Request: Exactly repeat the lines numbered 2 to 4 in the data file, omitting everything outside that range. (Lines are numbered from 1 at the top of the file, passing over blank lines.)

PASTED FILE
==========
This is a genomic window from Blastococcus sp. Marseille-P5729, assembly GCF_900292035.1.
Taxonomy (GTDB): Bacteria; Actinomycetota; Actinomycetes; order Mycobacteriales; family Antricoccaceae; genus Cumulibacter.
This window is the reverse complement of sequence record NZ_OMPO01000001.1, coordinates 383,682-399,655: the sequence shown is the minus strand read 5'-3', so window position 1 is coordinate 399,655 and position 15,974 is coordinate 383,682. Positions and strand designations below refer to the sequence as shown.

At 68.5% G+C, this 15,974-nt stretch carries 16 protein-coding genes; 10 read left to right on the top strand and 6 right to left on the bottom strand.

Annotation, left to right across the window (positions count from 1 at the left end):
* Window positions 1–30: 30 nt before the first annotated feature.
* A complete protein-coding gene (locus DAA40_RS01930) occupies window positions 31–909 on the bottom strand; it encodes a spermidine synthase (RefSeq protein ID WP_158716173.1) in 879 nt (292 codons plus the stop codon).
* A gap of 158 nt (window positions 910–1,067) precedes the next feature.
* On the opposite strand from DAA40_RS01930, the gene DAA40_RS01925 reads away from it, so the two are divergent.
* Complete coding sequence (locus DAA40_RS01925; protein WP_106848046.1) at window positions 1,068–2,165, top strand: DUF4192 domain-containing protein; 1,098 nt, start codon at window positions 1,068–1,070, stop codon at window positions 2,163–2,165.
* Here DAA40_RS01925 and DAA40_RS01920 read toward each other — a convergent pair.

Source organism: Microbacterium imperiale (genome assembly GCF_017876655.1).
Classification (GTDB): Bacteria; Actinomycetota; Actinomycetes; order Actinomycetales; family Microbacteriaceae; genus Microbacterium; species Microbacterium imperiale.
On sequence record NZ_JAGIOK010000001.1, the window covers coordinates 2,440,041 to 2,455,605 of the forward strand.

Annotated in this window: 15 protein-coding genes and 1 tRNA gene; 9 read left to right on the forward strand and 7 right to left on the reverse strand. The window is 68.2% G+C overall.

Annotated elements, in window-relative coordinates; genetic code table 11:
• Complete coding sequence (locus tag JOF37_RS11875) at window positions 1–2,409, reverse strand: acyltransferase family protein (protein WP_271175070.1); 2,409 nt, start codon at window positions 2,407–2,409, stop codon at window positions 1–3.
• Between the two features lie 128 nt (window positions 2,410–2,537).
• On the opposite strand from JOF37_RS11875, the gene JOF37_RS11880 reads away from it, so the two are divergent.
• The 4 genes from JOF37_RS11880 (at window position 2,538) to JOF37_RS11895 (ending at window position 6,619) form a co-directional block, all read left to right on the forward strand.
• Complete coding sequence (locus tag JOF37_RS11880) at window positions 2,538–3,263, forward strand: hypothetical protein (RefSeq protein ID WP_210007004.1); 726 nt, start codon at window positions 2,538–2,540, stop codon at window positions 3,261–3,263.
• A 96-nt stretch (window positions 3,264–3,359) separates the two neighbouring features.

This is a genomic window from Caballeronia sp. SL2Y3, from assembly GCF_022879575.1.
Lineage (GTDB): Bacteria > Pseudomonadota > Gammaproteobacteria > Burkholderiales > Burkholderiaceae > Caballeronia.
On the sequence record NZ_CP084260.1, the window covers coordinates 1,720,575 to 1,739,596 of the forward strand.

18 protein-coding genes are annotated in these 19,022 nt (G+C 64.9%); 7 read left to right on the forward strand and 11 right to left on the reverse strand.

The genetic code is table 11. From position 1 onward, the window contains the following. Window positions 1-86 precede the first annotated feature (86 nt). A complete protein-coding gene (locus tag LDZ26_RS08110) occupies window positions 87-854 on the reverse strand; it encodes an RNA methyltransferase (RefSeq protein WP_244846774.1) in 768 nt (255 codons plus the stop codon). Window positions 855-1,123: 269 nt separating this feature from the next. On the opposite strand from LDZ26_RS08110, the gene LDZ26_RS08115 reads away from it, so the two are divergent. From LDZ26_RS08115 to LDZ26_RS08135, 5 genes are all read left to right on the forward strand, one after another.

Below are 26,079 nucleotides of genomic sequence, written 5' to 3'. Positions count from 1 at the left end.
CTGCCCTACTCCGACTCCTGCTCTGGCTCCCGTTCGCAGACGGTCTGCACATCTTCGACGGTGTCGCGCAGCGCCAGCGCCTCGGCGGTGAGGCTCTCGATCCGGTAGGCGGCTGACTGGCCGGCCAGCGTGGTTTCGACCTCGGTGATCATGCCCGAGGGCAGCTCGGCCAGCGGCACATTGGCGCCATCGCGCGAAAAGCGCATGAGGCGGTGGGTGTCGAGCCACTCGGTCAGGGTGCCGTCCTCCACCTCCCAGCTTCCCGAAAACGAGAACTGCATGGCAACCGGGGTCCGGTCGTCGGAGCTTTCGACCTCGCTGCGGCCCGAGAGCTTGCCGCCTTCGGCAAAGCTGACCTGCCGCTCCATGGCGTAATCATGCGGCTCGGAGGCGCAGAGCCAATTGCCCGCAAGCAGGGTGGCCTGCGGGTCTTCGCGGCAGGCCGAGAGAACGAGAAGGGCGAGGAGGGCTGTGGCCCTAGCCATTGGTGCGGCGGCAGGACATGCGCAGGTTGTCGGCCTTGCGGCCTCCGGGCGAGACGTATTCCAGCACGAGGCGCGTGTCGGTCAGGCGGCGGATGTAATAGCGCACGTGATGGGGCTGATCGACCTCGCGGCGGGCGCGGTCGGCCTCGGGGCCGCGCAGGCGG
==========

Taxonomy (GTDB): Bacteria; Actinomycetota; Actinomycetes; order Mycobacteriales; family Antricoccaceae; genus Cumulibacter.
This window is the reverse complement of sequence record NZ_OMPO01000001.1, coordinates 383,682-399,655: the sequence shown is the minus strand read 5'-3', so window position 1 is coordinate 399,655 and position 15,974 is coordinate 383,682. Positions and strand designations below refer to the sequence as shown.

At 68.5% G+C, this 15,974-nt stretch carries 16 protein-coding genes; 10 read left to right on the top strand and 6 right to left on the bottom strand.